GPs shouldn't face sanctions for trying to do the right thing
Researchers from the University of Bristol look at the recent suggestion from NICE on how to reduce antibiotic prescribing
The publication of new NICE guidelines on antimicrobial stewardship has provoked yet more finger pointing by the media at ‘soft-touch’ GPs, triggered by the suggestion that individual GP prescribing data should be reviewed during their annual appraisals and ‘persistent over-prescribers’ referred to the GMC.
The assumption that such severe sanctions are appropriate measures for ‘over-prescribing’ GPs ignores both the clinical uncertainty that GPs have to deal with and the wider cultural processes that contribute to high antibiotic prescribing.
We recently reported some of the research done under the TARGET Programme*, and we explained why parents of children with respiratory tract infections (RTI) seek care and why clinicians prescribe antibiotics at higher rates than may be necessary. A clear theme was that both parents and clinicians feel a need to ensure (and be seen to ensure) children’s safety.
So sometimes parents bring their children to see the GP not because they are sure they are particularly sick or in need of antibiotics, but because they want confirmation that their child is not seriously unwell. This is both reassuring and allows parents to demonstrate they are acting responsibly. Similarly, once a child with RTI presents, the GP feels the need to rule out any risk of harm in order to justify not prescribing. Antibiotics are sometimes prescribed ‘just in case’ because a clinician is concerned about missing potentially critical illness or that the child’s illness will deteriorate, primarily for the sake of the child but also because of possible medico-legal consequences.
The rising concern for child safety in our society leads to a greater focus on immediate risks than on more distant future ones (such as antimicrobial resistance). In relation to antibiotic prescribing, parents and clinicians correctly judge that they would receive far greater social disapprobation – as well as direct adverse consequences - for a child suffering avoidable harm from an infection, than for an unnecessary consultation or prescription. Similar concerns may be felt by clinicians and carers treating elderly or other groups who are collectively seen as vulnerable.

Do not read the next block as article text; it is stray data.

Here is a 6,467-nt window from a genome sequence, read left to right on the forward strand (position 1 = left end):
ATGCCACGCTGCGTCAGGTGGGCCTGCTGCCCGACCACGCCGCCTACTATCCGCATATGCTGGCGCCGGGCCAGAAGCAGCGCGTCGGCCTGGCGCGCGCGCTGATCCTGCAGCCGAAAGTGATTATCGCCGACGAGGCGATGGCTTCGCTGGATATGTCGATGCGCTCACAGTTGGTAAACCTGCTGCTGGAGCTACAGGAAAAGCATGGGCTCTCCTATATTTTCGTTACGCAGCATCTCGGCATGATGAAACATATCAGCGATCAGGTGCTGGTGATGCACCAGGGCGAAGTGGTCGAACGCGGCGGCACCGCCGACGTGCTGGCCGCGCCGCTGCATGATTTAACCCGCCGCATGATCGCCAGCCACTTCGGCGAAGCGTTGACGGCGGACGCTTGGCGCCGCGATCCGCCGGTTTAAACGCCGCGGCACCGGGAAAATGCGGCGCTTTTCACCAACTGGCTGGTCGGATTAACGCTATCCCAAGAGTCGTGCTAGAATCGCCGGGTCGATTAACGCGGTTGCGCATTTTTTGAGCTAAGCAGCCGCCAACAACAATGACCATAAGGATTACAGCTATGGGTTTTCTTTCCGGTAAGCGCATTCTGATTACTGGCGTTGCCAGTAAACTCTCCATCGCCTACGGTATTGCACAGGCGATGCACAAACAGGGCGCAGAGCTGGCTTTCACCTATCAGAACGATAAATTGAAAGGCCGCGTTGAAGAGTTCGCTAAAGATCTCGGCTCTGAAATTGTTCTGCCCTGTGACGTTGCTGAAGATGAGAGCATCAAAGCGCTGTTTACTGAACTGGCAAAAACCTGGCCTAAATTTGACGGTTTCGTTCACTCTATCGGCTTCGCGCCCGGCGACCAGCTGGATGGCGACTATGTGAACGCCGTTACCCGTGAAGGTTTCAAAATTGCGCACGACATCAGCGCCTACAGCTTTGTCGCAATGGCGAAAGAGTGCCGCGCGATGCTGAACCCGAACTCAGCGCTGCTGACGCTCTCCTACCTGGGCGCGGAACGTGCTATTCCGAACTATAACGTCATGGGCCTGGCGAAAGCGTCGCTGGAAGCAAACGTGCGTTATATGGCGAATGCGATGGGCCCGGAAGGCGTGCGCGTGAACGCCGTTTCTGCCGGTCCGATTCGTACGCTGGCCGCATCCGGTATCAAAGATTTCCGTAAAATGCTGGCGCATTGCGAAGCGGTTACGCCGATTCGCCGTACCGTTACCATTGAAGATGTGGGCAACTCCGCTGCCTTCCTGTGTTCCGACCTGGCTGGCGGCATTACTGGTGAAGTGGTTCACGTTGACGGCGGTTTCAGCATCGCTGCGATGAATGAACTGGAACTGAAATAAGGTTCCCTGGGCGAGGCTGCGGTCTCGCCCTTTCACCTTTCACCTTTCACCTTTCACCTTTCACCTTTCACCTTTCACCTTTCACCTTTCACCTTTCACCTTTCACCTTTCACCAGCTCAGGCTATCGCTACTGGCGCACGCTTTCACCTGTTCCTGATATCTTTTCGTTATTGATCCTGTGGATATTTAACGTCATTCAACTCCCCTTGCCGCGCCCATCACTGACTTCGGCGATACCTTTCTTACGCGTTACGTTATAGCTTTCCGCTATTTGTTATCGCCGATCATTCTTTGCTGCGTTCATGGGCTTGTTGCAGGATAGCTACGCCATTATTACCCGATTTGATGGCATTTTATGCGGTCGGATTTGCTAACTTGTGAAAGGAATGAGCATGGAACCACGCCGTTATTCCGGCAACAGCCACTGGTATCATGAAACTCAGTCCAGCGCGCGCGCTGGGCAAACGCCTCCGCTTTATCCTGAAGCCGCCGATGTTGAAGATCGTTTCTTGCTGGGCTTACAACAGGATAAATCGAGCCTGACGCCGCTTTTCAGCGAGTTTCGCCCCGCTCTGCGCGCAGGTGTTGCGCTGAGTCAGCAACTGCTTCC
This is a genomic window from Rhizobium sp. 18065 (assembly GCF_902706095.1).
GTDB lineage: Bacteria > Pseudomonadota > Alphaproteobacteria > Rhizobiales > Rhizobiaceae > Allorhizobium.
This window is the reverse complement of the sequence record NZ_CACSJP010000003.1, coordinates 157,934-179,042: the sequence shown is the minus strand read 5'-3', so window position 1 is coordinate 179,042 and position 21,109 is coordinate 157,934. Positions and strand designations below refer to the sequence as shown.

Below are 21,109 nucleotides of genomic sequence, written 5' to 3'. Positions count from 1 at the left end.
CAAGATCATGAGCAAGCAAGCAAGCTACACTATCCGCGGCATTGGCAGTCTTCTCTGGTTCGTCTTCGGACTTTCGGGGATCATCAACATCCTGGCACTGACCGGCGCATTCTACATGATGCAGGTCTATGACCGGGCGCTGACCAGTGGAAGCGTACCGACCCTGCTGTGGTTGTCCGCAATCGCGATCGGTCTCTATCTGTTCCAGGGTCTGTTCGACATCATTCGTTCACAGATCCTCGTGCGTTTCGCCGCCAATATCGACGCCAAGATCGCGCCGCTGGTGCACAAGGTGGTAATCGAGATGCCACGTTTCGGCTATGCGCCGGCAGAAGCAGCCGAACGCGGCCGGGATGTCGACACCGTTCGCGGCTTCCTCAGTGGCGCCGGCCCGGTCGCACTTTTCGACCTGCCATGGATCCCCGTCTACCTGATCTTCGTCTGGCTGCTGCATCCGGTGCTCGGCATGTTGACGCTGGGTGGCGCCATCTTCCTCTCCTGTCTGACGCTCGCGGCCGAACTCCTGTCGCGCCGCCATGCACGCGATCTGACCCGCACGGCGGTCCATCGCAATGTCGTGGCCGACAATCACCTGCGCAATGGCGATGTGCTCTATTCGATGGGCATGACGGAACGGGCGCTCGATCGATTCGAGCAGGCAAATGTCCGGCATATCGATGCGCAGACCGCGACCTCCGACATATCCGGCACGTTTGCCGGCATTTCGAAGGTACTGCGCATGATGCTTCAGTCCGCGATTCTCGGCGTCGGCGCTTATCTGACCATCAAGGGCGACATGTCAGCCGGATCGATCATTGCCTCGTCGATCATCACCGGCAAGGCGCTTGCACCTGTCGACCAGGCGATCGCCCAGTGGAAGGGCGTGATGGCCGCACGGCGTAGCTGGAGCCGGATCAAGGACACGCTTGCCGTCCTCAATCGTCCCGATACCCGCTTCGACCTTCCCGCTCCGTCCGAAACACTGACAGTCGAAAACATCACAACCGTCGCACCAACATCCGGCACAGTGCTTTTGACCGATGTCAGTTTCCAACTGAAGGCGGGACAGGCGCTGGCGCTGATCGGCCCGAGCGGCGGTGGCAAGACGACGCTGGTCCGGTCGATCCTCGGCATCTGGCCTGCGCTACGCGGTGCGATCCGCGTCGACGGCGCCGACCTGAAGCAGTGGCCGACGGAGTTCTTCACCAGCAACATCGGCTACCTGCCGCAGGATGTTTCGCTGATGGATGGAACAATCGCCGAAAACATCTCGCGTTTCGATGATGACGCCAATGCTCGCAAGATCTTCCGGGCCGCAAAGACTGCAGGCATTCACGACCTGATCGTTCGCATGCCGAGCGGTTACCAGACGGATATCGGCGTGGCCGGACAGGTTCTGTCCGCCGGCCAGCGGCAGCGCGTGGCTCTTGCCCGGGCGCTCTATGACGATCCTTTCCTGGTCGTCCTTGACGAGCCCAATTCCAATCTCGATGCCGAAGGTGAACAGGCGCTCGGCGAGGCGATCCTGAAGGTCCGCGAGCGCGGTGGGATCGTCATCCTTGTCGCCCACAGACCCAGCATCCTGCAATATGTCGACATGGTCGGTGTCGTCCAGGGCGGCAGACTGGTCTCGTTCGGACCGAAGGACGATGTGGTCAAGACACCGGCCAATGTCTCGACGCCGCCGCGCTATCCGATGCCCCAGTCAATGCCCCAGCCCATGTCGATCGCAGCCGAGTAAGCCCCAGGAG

The heavy sanctions proposed leave GPs between a rock and a hard place
Pronouncements on the causes of over prescription of antibiotics tend to focus on a supposed lack of understanding (by patients) or ‘incorrect’ behaviours (of patients and clinicians), yet other cultural processes are more relevant to understanding high rates of antibiotic prescribing.
Research has shown that GPs seek to adjust their prescribing rates to fit with the perceived social norm, implying that behaviour which is in line with one’s colleagues is seen as correct. It has also been shown that junior clinicians adjust their prescribing practices to match those of more senior colleagues, which can mean prescribing more liberally than when they first qualified (given evidence that antibiotic prescribing rates are higher among GPs over 55 years of age).
Patient pressure is also frequently cited, although while clinicians commonly assume that patients expect antibiotics, there is substantial evidence to suggest that this is not the case. The interaction between patients and GPs, on the other hand, can create positive feedback reinforcing erroneous views about which symptoms and signs indicate a need for antibiotic treatment.
The heavy sanctions proposed leave GPs between a rock and a hard place. Where there is clinical uncertainty, if they don’t prescribe and the child becomes seriously unwell, or they do prescribe but this is deemed to be unnecessary, they may face serious consequences. This is not a sensible way to support clinicians to reduce antibiotic prescribing safely.
We need research that helps reduce clinical uncertainty, so that clinicians can feel more confident about whether or not antibiotics are needed. There are several research groups working in this area, including our own, and producing evidence and tools to support clinician prescribing practice. We also need greater understanding of the cultural processes which influence prescribing and treatment seeking. The problem of over-prescription of antibiotics need to be addressed through interventions across all social groups to change the underlying cultural and structural processes that have such a powerful influence on all of us.
By Dr Christie Cabral, Dr Helen Lambert and Dr Alastair Hay, Centre for Academic Primary Care Centre for Academic Primary Care, Department of Social and Community Medicine, University of Bristol
*The TARGET Programme is funded by the National Institute for Health Research’s Programme Grant for Applied Research Programme. This blog post summarises independent research funded by the National Institute for Health Research (NIHR) under its Programme Grant for Applied Research (Grant Reference Number RP-PG-0608-10018). The views expressed are those of the author(s) and not necessarily those of the NHS, the NIHR or the Department of Health.